Around 1.75 million low-paid and part-time workers could be missing out on pension tax relief, half a million more than previously thought, according to new data.
Royal London has estimated that £60m is being given up by the workers caught between the threshold for automatic enrolment in a pension scheme – £10,000 – and the income tax threshold – £12,500 a year.
The provider notes that while workers in group personal pensions will benefit from “relief at source” calculations, most trust-based occupational pension schemes and public service pension schemes do not facilitate pension tax relief to those under the income tax threshold.
Previous estimates from the Low Income Tax reform group put the number of affected workers at 1.22 million for 2015/16.
A Freedom of Information Act request from Royal London asked HM Revenue and Customs for further information on 2016/17 figures, finding the number had risen to 1.33m.
However, Royal London notes that the additional 110,000 workers caught occured as the personal tax allowance rose only £400 from £10,600 to £11,000 in 2016/17.
Not only has automatic enrolment been rolled out to more workers now, but the personal tax allowance has also risen by another £1,500 to £12,500.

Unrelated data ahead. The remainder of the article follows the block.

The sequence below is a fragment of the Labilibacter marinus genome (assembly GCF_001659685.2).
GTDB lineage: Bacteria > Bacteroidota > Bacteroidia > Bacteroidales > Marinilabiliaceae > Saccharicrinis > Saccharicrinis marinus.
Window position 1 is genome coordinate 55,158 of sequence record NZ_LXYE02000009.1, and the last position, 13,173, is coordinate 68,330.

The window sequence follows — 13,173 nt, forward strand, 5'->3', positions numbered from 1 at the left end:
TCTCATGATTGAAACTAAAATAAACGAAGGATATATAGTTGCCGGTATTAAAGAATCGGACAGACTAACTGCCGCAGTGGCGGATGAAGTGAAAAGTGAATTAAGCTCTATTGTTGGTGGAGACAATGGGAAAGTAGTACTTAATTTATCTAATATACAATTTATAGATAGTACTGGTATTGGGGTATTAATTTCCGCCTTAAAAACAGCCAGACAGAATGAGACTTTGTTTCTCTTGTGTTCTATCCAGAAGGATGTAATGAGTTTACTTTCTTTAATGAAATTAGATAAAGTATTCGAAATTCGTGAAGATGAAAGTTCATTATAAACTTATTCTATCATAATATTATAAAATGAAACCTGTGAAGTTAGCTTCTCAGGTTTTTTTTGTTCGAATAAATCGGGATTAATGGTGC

If the £400 increase in allowance added 110,000 to the number of individuals affected, Royal London projects that another £1,500 increase would results in an impact nearly four times as great, adding 412,500 workers.
The result is that by 2019/20, 1.75 million low-paid workers could miss out on pension tax relief due to the way their schemes are set up.
The figure for £60m forgone comes from ministers telling a Department for Work and Pensions select committee last week that the average worker affected by this trap loses £35 a year.
Royal London director of policy Steve Webb: “It is a scandal that so many low-paid and part-time workers are missing out on tax relief on their pension contributions. This is the group that most needs a boost to their pension savings. These new figures suggest that the scale of the problem is much bigger than previously thought. It is simply not good enough for ministers to say that it is not cost-effective to deal with this problem.”